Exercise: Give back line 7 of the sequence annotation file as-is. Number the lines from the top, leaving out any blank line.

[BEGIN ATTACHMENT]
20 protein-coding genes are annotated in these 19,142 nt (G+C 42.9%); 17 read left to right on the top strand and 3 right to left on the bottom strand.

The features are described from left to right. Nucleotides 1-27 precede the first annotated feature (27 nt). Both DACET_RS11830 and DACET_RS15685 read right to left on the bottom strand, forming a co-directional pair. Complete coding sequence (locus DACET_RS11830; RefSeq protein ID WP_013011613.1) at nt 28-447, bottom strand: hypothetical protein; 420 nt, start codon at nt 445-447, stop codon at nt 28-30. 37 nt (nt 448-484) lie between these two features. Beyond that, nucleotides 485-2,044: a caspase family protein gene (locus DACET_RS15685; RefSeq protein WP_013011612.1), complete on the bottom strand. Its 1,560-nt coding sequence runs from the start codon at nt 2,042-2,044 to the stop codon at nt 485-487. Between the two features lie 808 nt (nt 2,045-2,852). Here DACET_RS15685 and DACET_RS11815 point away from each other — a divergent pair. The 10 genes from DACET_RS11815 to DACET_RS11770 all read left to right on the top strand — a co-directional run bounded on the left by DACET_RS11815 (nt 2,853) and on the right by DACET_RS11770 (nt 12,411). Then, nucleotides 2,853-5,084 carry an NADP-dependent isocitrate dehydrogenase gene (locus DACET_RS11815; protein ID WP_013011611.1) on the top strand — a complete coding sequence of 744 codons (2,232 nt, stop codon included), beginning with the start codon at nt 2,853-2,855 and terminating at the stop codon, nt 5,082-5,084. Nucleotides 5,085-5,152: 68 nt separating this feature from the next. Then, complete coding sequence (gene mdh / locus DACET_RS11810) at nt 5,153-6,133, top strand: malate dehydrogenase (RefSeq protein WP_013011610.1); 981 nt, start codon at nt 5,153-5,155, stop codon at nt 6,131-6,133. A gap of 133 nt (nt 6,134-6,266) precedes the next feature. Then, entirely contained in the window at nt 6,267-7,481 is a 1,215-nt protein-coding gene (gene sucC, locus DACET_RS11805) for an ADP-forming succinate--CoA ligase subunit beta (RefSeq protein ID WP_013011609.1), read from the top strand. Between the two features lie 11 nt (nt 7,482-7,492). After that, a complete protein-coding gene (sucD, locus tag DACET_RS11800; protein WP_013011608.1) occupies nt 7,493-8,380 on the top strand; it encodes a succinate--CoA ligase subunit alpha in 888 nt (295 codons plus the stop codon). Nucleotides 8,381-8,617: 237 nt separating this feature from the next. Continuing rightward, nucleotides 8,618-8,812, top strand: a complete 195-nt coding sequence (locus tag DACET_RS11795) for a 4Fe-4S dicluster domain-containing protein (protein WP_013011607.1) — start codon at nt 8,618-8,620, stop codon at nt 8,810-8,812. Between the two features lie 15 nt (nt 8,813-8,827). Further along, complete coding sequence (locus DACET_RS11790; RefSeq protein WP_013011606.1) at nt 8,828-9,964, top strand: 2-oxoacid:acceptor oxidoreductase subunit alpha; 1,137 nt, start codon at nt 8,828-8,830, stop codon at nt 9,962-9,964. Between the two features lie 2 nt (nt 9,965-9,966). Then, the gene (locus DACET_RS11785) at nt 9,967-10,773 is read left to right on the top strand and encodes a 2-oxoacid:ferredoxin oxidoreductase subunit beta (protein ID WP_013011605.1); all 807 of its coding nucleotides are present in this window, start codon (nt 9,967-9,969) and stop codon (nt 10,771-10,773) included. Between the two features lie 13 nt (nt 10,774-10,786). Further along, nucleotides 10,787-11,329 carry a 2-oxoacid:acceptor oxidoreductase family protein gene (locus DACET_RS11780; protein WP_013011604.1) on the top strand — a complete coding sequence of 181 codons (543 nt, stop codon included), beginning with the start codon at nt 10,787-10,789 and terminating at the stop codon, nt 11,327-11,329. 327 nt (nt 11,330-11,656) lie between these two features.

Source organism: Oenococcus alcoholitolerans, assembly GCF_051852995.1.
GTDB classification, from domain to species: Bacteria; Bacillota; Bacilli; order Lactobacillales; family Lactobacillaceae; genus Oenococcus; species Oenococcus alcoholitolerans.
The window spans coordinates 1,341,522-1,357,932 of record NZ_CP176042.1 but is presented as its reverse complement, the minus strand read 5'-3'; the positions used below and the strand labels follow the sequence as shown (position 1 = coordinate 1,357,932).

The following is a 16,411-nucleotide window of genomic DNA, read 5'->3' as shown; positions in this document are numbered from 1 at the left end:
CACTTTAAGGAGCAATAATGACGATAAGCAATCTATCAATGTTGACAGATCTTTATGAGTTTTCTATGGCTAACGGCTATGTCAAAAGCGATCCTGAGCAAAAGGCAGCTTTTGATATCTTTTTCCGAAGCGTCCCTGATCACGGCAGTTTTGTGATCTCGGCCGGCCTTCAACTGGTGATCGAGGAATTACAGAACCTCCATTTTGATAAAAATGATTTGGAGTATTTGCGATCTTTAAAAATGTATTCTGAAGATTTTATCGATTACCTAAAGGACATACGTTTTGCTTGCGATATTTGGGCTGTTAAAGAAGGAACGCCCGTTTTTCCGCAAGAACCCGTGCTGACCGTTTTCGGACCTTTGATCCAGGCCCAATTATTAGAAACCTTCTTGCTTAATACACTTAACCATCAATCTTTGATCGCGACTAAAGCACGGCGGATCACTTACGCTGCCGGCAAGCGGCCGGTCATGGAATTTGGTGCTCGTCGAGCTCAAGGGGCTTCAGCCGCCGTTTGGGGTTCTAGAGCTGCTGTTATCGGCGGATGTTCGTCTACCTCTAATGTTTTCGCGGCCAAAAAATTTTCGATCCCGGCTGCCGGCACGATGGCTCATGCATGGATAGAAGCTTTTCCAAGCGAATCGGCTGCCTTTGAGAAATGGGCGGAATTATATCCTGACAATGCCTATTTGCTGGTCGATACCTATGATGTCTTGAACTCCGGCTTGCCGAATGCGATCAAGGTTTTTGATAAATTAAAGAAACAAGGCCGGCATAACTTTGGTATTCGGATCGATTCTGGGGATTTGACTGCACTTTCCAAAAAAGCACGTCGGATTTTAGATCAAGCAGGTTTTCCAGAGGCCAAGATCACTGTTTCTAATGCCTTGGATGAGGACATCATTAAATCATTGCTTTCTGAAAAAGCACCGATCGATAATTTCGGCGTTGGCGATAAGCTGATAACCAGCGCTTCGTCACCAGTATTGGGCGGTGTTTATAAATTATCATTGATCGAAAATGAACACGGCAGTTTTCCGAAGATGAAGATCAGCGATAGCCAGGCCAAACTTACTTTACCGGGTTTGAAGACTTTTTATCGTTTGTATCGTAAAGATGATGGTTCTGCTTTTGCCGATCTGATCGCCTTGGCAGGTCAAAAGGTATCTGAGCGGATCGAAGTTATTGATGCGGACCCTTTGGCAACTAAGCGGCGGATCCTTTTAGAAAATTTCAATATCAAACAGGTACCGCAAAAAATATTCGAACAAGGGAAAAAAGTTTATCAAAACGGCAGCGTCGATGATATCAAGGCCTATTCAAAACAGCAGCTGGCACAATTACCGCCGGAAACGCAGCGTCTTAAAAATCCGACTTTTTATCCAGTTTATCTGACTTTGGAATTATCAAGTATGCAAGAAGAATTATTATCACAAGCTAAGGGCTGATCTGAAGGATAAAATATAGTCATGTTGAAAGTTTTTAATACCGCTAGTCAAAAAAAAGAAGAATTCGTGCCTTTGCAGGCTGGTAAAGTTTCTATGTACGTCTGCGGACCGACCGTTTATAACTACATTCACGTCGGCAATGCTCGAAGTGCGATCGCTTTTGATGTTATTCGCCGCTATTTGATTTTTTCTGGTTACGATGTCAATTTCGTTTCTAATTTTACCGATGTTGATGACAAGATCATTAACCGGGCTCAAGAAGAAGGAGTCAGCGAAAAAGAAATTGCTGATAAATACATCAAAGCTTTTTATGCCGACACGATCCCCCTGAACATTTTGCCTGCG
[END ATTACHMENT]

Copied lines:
CACTTTAAGGAGCAATAATGACGATAAGCAATCTATCAATGTTGACAGATCTTTATGAGTTTTCTATGGCTAACGGCTATGTCAAAAGCGATCCTGAGCAAAAGGCAGCTTTTGATATCTTTTTCCGAAGCGTCCCTGATCACGGCAGTTTTGTGATCTCGGCCGGCCTTCAACTGGTGATCGAGGAATTACAGAACCTCCATTTTGATAAAAATGATTTGGAGTATTTGCGATCTTTAAAAATGTATTCTGAAGATTTTATCGATTACCTAAAGGACATACGTTTTGCTTGCGATATTTGGGCTGTTAAAGAAGGAACGCCCGTTTTTCCGCAAGAACCCGTGCTGACCGTTTTCGGACCTTTGATCCAGGCCCAATTATTAGAAACCTTCTTGCTTAATACACTTAACCATCAATCTTTGATCGCGACTAAAGCACGGCGGATCACTTACGCTGCCGGCAAGCGGCCGGTCATGGAATTTGGTGCTCGTCGAGCTCAAGGGGCTTCAGCCGCCGTTTGGGGTTCTAGAGCTGCTGTTATCGGCGGATGTTCGTCTACCTCTAATGTTTTCGCGGCCAAAAAATTTTCGATCCCGGCTGCCGGCACGATGGCTCATGCATGGATAGAAGCTTTTCCAAGCGAATCGGCTGCCTTTGAGAAATGGGCGGAATTATATCCTGACAATGCCTATTTGCTGGTCGATACCTATGATGTCTTGAACTCCGGCTTGCCGAATGCGATCAAGGTTTTTGATAAATTAAAGAAACAAGGCCGGCATAACTTTGGTATTCGGATCGATTCTGGGGATTTGACTGCACTTTCCAAAAAAGCACGTCGGATTTTAGATCAAGCAGGTTTTCCAGAGGCCAAGATCACTGTTTCTAATGCCTTGGATGAGGACATCATTAAATCATTGCTTTCTGAAAAAGCACCGATCGATAATTTCGGCGTTGGCGATAAGCTGATAACCAGCGCTTCGTCACCAGTATTGGGCGGTGTTTATAAATTATCATTGATCGAAAATGAACACGGCAGTTTTCCGAAGATGAAGATCAGCGATAGCCAGGCCAAACTTACTTTACCGGGTTTGAAGACTTTTTATCGTTTGTATCGTAAAGATGATGGTTCTGCTTTTGCCGATCTGATCGCCTTGGCAGGTCAAAAGGTATCTGAGCGGATCGAAGTTATTGATGCGGACCCTTTGGCAACTAAGCGGCGGATCCTTTTAGAAAATTTCAATATCAAACAGGTACCGCAAAAAATATTCGAACAAGGGAAAAAAGTTTATCAAAACGGCAGCGTCGATGATATCAAGGCCTATTCAAAACAGCAGCTGGCACAATTACCGCCGGAAACGCAGCGTCTTAAAAATCCGACTTTTTATCCAGTTTATCTGACTTTGGAATTATCAAGTATGCAAGAAGAATTATTATCACAAGCTAAGGGCTGATCTGAAGGATAAAATATAGTCATGTTGAAAGTTTTTAATACCGCTAGTCAAAAAAAAGAAGAATTCGTGCCTTTGCAGGCTGGTAAAGTTTCTATGTACGTCTGCGGACCGACCGTTTATAACTACATTCACGTCGGCAATGCTCGAAGTGCGATCGCTTTTGATGTTATTCGCCGCTATTTGATTTTTTCTGGTTACGATGTCAATTTCGTTTCTAATTTTACCGATGTTGATGACAAGATCATTAACCGGGCTCAAGAAGAAGGAGTCAGCGAAAAAGAAATTGCTGATAAATACATCAAAGCTTTTTATGCCGACACGATCCCCCTGAACATTTTGCCTGCG